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How does application containerization compare to Linux Containers?
Virtualization has had a profound impact on modern computing, allowing organizations to vastly improve the utilization and flexibility of computing resources. But virtualization includes overhead like the hypervisor and guest operating systems -- each requiring vital memory and costly licensing -- which inflates the size of each virtual machine (VM) and limits the number of VMs a server can host. The resurgence of containerization seeks to virtualize applications without all of the baggage. This is not a new idea, and operating systems like OpenVZ, FreeBSD, Solaris Containers and Linux-VServer have supported this kind of functionality for years as a central element of cloud scalability. But it was the recent introduction of open platforms like Docker that focused new attention on containerization and its potential for scalable distributed applications.
Fundamental support for containerization was actually included in the Linux 2.6.24 kernel to provide operating system-level virtualization and allow a single host to operate multiple isolated Linux instances, called Linux Containers (LXC). LXC is based on the notion of Linux control groups (cgroups) where every control group can offer applications complete resource isolation (including processor, memory and I/O access) without the need for full-fledged virtual machines. Linux Containers also offer complete isolation for the container's namespace, so supporting functions like file systems, user IDs, network IDs and other elements usually associated with operating systems can be seen as "unique" by each container.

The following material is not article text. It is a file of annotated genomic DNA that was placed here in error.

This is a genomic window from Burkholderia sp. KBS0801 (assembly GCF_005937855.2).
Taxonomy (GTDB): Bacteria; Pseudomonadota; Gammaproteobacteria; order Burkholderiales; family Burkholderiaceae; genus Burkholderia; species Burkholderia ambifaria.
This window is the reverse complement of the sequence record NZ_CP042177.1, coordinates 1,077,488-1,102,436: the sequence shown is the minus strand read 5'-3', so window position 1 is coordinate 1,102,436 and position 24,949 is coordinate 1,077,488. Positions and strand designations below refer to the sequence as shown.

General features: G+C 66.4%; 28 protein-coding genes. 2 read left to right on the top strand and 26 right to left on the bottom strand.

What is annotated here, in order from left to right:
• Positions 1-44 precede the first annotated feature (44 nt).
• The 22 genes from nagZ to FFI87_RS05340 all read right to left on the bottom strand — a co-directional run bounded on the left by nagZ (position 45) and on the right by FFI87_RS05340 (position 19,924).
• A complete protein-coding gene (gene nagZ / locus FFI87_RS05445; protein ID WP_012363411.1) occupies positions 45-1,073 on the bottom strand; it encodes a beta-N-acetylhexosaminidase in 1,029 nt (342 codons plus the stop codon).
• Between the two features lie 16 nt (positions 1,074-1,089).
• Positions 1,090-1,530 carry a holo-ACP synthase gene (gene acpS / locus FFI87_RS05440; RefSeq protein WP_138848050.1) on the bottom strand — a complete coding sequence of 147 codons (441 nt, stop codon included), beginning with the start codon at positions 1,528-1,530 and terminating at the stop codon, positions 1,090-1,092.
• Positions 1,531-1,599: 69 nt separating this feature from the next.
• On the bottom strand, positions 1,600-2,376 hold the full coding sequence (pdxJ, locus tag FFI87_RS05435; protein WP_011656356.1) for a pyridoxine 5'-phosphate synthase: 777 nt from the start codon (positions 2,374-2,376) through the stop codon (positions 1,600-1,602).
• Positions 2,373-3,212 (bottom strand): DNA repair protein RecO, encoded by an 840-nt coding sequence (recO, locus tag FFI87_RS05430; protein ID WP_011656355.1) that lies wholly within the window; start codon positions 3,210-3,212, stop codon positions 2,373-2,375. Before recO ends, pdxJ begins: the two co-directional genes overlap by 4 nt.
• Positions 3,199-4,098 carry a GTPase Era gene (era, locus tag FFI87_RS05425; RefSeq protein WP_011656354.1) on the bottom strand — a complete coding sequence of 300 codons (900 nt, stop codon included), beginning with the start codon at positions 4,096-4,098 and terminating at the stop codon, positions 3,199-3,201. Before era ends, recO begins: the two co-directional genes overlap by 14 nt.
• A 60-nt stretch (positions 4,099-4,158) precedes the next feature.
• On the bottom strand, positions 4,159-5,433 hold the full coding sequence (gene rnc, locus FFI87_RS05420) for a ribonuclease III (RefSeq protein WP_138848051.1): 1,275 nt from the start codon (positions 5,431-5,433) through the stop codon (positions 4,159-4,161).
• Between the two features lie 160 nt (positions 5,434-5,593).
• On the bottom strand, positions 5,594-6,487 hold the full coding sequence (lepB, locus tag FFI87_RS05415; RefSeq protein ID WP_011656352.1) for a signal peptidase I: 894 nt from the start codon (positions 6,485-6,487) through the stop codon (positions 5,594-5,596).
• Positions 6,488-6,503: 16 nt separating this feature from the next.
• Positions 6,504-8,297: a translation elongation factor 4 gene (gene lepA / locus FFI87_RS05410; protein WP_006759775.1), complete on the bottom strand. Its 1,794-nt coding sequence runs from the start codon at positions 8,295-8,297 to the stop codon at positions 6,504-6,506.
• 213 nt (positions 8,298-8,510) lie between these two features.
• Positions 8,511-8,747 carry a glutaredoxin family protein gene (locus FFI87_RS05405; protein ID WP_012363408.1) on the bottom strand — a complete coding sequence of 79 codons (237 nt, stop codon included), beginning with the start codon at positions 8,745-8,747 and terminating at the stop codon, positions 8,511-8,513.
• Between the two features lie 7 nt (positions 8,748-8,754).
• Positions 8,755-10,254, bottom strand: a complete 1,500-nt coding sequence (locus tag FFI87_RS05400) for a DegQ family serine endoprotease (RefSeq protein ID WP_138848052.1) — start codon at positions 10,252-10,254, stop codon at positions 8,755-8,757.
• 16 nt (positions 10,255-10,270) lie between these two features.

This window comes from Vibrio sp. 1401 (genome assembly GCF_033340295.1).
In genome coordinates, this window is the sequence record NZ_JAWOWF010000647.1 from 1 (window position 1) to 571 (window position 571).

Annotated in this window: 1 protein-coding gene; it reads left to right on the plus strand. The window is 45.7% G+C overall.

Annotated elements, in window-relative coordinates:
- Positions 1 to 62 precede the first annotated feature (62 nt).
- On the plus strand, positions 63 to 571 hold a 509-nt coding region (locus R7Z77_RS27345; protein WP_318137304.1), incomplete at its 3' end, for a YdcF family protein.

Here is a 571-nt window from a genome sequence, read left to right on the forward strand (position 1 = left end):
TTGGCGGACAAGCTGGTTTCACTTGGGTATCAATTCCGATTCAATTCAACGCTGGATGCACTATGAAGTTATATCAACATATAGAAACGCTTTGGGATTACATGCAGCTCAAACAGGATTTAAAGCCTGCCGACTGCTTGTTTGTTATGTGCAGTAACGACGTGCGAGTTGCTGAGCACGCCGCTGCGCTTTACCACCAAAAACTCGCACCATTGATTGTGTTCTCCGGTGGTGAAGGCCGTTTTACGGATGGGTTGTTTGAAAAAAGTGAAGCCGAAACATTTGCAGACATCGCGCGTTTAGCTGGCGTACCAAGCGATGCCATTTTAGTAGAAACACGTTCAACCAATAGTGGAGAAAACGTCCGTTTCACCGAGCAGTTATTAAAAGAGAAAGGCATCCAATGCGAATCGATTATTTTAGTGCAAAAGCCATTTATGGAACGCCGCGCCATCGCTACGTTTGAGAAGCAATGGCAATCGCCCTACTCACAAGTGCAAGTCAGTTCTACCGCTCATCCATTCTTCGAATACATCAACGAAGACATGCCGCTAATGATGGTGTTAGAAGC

Application containerization platforms like Docker do not replace Linux Containers. Instead, the idea is to use LXC as a foundation and then add higher-level capabilities. For example, a platform like Docker allows portability between machines (also running Docker), allowing an application and its components to exist as a single mobile object. LXC alone does allow mobility, but the build is tied to the system's configuration, so moving the build to another machine can introduce differences that might prevent the application container from running the same way (if at all).
As other examples, Docker offers automatic build tools to help developers move from source code to containers more easily and employ companion tools like Chef, Maven, Puppet and others to automate or streamline the build process. Versioning helps developers track the evolution of container versions, understand differences and even revert versions if necessary. And since any container can serve as a base image for other containers, it is easier to reuse components that can easily be shared through a public registry.
So the goal of platforms like Docker is to aid in the rapid integration of applications into containers and maintain or update those application containers moving forward, not to support the existence of containers in the first place -- that's part of the Linux kernel.
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